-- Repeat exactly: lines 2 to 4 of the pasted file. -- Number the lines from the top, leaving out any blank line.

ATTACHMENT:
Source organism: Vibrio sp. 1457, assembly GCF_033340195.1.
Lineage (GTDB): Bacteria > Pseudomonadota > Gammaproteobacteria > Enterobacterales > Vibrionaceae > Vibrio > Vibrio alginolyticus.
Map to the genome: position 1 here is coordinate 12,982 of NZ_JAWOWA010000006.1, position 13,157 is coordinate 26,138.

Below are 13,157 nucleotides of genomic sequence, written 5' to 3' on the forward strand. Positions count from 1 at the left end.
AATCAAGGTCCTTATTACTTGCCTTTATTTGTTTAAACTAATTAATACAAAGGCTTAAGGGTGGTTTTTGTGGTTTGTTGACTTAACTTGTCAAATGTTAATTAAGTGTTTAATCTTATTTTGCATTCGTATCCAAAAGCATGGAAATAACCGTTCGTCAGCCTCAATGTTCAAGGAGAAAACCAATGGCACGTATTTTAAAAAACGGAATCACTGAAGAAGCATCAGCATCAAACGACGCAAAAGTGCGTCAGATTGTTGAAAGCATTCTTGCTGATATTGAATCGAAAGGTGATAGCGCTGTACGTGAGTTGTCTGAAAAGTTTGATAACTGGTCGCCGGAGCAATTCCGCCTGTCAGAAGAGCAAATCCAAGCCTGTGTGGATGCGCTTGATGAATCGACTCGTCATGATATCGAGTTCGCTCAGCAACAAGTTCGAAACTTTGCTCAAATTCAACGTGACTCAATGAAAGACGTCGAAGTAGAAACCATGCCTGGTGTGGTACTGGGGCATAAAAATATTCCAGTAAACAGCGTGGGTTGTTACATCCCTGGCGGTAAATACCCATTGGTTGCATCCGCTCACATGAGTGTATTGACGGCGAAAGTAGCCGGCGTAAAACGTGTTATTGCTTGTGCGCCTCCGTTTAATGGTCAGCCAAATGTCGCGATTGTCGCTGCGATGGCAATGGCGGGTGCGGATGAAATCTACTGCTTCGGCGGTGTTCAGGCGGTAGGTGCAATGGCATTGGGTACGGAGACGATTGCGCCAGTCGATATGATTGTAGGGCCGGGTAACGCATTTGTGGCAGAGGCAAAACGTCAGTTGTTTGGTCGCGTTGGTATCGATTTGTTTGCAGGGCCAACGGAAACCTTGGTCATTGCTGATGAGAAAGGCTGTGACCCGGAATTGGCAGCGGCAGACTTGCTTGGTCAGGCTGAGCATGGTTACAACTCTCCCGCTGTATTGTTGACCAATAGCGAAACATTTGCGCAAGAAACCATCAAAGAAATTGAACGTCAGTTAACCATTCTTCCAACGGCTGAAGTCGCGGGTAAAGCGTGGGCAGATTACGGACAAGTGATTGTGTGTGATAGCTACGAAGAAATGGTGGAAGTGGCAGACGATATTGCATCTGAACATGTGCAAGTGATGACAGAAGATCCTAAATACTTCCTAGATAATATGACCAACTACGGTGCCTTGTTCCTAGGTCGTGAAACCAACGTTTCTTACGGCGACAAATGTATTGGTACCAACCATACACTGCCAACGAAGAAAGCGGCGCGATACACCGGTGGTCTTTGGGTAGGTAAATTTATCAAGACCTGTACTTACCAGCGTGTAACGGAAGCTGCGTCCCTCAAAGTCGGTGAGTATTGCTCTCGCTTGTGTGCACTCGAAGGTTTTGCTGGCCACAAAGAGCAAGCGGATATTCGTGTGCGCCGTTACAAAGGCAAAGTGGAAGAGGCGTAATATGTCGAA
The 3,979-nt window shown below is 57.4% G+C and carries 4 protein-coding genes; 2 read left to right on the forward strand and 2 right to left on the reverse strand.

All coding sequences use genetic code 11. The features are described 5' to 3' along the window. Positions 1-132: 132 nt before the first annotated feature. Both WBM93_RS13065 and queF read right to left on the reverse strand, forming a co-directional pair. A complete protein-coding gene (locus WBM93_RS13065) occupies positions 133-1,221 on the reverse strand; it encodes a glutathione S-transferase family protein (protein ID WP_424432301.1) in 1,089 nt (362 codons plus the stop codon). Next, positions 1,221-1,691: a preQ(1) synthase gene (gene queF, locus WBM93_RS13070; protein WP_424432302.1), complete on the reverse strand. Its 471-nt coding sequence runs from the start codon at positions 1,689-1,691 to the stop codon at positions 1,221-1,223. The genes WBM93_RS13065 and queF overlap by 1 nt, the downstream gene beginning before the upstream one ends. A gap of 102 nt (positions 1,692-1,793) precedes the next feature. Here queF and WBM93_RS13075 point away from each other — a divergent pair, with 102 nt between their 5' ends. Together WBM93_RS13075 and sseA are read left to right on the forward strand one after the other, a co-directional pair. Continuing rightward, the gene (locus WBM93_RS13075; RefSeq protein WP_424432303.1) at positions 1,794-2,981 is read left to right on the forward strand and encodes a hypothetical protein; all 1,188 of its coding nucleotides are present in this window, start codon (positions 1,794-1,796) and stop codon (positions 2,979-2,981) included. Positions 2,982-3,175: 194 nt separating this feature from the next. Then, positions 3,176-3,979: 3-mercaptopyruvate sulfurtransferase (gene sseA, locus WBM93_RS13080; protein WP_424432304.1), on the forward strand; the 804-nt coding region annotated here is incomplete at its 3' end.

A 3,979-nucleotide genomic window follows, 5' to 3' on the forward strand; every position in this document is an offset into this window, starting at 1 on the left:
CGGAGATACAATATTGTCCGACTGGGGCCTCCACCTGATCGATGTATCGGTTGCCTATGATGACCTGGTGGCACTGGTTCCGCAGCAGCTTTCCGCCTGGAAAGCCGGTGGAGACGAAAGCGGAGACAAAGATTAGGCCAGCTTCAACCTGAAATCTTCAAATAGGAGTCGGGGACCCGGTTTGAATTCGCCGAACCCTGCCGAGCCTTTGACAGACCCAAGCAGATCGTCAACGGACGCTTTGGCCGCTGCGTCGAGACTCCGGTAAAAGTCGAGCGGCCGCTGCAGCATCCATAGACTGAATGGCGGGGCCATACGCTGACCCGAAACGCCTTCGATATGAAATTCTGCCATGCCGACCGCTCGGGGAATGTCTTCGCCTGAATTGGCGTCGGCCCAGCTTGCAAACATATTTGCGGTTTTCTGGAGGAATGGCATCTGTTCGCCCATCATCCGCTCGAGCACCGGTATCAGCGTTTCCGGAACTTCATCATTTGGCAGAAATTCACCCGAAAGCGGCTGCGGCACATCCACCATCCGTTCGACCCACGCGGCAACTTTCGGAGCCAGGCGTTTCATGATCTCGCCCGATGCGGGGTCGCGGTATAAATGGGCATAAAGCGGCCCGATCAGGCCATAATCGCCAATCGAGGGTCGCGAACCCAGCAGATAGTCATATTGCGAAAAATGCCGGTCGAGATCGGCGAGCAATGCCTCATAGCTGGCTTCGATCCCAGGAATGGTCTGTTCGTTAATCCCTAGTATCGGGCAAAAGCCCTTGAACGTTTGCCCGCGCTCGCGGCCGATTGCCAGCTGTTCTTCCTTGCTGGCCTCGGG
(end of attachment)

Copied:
Lineage (GTDB): Bacteria > Pseudomonadota > Gammaproteobacteria > Enterobacterales > Vibrionaceae > Vibrio > Vibrio alginolyticus.
Map to the genome: position 1 here is coordinate 12,982 of NZ_JAWOWA010000006.1, position 13,157 is coordinate 26,138.

Below are 13,157 nucleotides of genomic sequence, written 5' to 3' on the forward strand. Positions count from 1 at the left end.